Several days ago, I posted an invitation to discuss Jesus and Gas Prices on this blog. It’s a topic that, to a large extent, will reveal how much we really can engage our imagination with the concept of Jesus shaped discipleship.
For example, one evangelical has taken his particular view of rising gas prices and started a movement called “Pray at the Pump.” Somehow, the rise of gas prices is a sign of the end times and praying at the pump for God to lower prices will apparently prove that he’s in charge.
Of course, one wonders if it ever occurred to anyone that the inconvenience to the American lifestyle of mobility and affluence isn’t really something that God would respond to as an act of mercy. Most Americans are inconvenienced by gas prices because of the value they place on mobility and the decisions they’ve made about the kind of life they want to live, decisions made with the assumption of cheap gas in the background.
So somewhere a homeless man or a family struggling to put food on the table will see a group of middle class suburban Christians gathered around a gas pump, praying that God will have mercy and get things back to where we can all go about our business.
I don’t have to spend much time asking if Jesus would join such a prayer meeting.
This is the imagination and mindset of American Christians: God is committed to our lives as we imagine them. He is committed to the gas, the SUVs, the economics, the houses, the conveniences, the investments, the stability, the politics, the military and the religion that maintain the lives we lead.
And if you question this, you risk going down a hole labelled “Fanaticism.”
I grew up with parents and grandparents who had lived through the great depression. (That was an economic downturn in the early 20th century, not a psychological episode.) This event had stamped their view of life in America. They were never quite comfortable with prosperity as we are. They were embarrassed by having too much, and they were deeply aware of what poverty looked like.
My mother’s family knew what it was like to be hungry. Were it not for a wealthier relative, she was quite sure they would have starved in the 1930’s. My father’s family of eastern Kentucky mountaineers lived in what we would call third world conditions today, with just enough subsistence farming and hunting to survive in the backwoods of Lee County, Kentucky.
In the 1970’s, my father had money buried in jars in the back yard. Because he’d lived through bank runs and closings, he never entirely trusted banks.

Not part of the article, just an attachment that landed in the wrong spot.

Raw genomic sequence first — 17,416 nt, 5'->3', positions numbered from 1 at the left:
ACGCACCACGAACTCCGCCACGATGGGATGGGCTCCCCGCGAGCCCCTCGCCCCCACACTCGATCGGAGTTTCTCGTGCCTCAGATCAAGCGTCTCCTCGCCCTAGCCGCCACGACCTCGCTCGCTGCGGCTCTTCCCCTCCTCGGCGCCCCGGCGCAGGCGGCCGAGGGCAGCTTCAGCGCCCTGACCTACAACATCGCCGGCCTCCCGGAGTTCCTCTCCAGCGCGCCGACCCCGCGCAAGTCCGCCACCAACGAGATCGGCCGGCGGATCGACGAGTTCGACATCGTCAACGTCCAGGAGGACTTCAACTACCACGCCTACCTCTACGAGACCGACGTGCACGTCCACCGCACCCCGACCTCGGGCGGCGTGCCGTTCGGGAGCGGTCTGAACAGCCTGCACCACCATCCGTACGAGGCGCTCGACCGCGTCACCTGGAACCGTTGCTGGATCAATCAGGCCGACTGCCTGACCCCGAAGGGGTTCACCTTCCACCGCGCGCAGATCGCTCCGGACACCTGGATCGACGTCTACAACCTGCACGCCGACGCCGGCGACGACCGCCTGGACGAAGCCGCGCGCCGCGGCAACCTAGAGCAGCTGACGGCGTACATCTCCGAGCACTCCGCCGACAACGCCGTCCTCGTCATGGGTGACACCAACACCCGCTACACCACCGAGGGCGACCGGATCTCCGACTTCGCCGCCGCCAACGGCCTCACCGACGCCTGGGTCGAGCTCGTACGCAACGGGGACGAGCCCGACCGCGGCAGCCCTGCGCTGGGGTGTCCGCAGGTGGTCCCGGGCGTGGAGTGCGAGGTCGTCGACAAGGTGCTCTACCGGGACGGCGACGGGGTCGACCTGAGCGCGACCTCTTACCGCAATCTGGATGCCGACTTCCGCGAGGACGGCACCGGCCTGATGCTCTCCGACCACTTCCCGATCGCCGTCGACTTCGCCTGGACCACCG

Almost every one reading this post has their savings and retirement placed where you couldn’t get it tomorrow if you had to. And I really don’t think about it, because life seems very secure.
It is that feeling of security, and where it is, that gets in the way of knowing Jesus. It is why people are praying at gas pumps, and why millions of Christians will believe that whatever changes the American way of life is an “end times crisis,” while the daily poverty and desperation of others around the world is no crisis worth thinking of.
Here’s what I want to get to: Most people who know anything about Jesus know that he lived and taught some kind of radical economics. Christians may differ markedly on what it all means, but Jesus taught again and again that you can’t serve God and the god of financial security. Your treasure must be laid up in heaven. When you are rich in this world, you may be blind to truth and compassion. Your presumption that God is on the side of your economics may be called “foolishness” tomorrow.
Most people know this, and it appears that most American middle class evangelicals and many of their churches don’t know it. Jesus seems to be a spiritual guru, a success in life teacher, a ticket to heaven. He doesn’t mind the economic decisions I make unless I invest in porn or abortion or Democratic candidates. He’s on the side of whatever it takes for our country to have it’s “way of life,” including $2 gas in mom’s Upward soccer delivery SUV.
So….it occurs to me that, should there be a serious economic crisis in America- and would anyone like to bet on the likelihood of that?– it appears that most evangelicals are absent the individual or collective resources to process it on any level other than something like “Satan is attacking God’s people” or “The rapture will happen any minute now.”
I’d like to suggest that evangelicals need to learn how to embrace poverty. Not for show, but because at some point we will have to embrace poverty and, right now, we’d be without a clue on what to do.
We need to look at our churches, technology, luxuries, lifestyles and comfort zones with a ruthless eye. How can we untether ourselves from the God we believe has made all of this happen and told us to move into it as the American promised land?
How can we embrace downward mobility as the way of Christ without self-righteous carping, but with genuine repentance for the foolish way we’ve ignored the economic dimension of discipleship?
We need some contemporary St. Francis’s to throw away their personal affluence and show us another way.
We need Bible teaching that challenges our involvement in what is surely a doomed system.
We need leaders willing to walk away from the building and the salary, and to teach others to do the same.
We need a holy imagination of what it would mean to be “simple church” in terms of economics, and not just programs.
What will your church, your student ministry, your children’s ministry, your discipleship, your worship, your youth program and your evangelism look like in an extended economic crisis?
We need to be so formed by Jesus that the possibilities and authenticity of poverty will be beautiful to us.
We may be forced to embrace economic realities that have prayer meetings at the gas pump looking appropriate. If that’s not going to be the case, we need a new way of following Jesus now.